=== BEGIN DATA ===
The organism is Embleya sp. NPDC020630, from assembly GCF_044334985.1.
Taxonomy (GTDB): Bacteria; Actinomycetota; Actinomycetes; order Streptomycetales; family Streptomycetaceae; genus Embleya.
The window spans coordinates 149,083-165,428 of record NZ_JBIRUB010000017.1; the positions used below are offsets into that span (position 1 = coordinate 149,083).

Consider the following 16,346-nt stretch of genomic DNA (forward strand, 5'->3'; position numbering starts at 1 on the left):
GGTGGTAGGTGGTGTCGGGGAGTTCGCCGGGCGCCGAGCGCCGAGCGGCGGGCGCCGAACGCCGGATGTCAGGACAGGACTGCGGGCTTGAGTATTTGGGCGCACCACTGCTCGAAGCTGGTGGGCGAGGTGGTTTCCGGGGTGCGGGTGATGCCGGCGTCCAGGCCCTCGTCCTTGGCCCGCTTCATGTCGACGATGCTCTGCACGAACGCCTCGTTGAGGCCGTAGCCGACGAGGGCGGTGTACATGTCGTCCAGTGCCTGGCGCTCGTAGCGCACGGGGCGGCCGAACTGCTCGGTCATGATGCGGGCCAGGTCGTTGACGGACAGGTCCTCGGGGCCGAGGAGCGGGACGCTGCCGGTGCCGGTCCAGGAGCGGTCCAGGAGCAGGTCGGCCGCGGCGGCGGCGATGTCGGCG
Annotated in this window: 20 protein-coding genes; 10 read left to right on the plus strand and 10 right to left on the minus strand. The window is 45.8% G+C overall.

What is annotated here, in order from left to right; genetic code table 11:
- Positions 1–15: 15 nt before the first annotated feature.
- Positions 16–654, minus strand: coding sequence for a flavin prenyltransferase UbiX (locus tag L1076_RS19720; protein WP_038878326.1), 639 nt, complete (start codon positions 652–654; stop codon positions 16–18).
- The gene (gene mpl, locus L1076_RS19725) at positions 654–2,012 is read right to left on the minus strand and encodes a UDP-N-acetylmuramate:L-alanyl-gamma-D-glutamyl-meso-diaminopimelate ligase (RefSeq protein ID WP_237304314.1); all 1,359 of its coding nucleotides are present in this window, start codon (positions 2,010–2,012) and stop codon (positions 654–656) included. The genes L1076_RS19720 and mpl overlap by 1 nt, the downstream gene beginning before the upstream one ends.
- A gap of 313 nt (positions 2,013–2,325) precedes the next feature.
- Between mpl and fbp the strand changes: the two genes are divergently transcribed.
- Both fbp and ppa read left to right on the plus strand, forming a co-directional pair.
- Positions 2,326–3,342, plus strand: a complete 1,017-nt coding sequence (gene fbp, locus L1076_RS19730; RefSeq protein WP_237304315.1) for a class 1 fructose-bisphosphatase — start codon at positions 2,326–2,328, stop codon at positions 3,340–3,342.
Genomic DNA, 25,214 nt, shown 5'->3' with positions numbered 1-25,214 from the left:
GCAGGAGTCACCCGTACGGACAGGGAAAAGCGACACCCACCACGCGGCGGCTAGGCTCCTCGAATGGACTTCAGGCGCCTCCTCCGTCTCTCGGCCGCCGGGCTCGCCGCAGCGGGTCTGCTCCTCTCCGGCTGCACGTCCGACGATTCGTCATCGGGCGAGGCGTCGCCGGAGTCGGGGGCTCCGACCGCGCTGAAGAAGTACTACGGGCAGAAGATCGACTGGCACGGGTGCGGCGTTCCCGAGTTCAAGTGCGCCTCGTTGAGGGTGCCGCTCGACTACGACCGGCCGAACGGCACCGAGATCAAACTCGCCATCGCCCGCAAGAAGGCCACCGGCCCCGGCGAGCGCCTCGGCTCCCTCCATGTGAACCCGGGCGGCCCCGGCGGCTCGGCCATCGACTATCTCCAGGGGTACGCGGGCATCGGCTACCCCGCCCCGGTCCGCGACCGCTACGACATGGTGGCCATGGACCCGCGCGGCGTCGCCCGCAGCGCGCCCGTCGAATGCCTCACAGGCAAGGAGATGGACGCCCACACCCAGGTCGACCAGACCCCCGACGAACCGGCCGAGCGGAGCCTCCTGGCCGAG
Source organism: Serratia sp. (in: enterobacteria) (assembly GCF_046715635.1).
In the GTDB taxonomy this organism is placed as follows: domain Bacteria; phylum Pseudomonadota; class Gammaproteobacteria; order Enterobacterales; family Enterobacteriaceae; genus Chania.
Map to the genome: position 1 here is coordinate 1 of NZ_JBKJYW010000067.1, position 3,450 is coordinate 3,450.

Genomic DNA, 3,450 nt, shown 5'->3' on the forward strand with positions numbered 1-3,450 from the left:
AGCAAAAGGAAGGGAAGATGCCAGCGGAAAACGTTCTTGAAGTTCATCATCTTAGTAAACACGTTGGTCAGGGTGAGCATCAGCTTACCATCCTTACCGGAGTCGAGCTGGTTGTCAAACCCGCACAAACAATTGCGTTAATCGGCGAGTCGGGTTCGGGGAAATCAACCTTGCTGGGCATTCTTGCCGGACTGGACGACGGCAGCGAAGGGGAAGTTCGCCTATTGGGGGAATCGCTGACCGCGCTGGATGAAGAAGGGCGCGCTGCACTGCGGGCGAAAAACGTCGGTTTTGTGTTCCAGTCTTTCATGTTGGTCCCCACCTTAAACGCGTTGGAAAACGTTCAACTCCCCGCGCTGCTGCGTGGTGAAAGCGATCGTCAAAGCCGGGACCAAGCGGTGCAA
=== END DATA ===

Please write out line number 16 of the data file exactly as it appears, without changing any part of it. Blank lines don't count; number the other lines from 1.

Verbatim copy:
GCAGGAGTCACCCGTACGGACAGGGAAAAGCGACACCCACCACGCGGCGGCTAGGCTCCTCGAATGGACTTCAGGCGCCTCCTCCGTCTCTCGGCCGCCGGGCTCGCCGCAGCGGGTCTGCTCCTCTCCGGCTGCACGTCCGACGATTCGTCATCGGGCGAGGCGTCGCCGGAGTCGGGGGCTCCGACCGCGCTGAAGAAGTACTACGGGCAGAAGATCGACTGGCACGGGTGCGGCGTTCCCGAGTTCAAGTGCGCCTCGTTGAGGGTGCCGCTCGACTACGACCGGCCGAACGGCACCGAGATCAAACTCGCCATCGCCCGCAAGAAGGCCACCGGCCCCGGCGAGCGCCTCGGCTCCCTCCATGTGAACCCGGGCGGCCCCGGCGGCTCGGCCATCGACTATCTCCAGGGGTACGCGGGCATCGGCTACCCCGCCCCGGTCCGCGACCGCTACGACATGGTGGCCATGGACCCGCGCGGCGTCGCCCGCAGCGCGCCCGTCGAATGCCTCACAGGCAAGGAGATGGACGCCCACACCCAGGTCGACCAGACCCCCGACGAACCGGCCGAGCGGAGCCTCCTGGCCGAG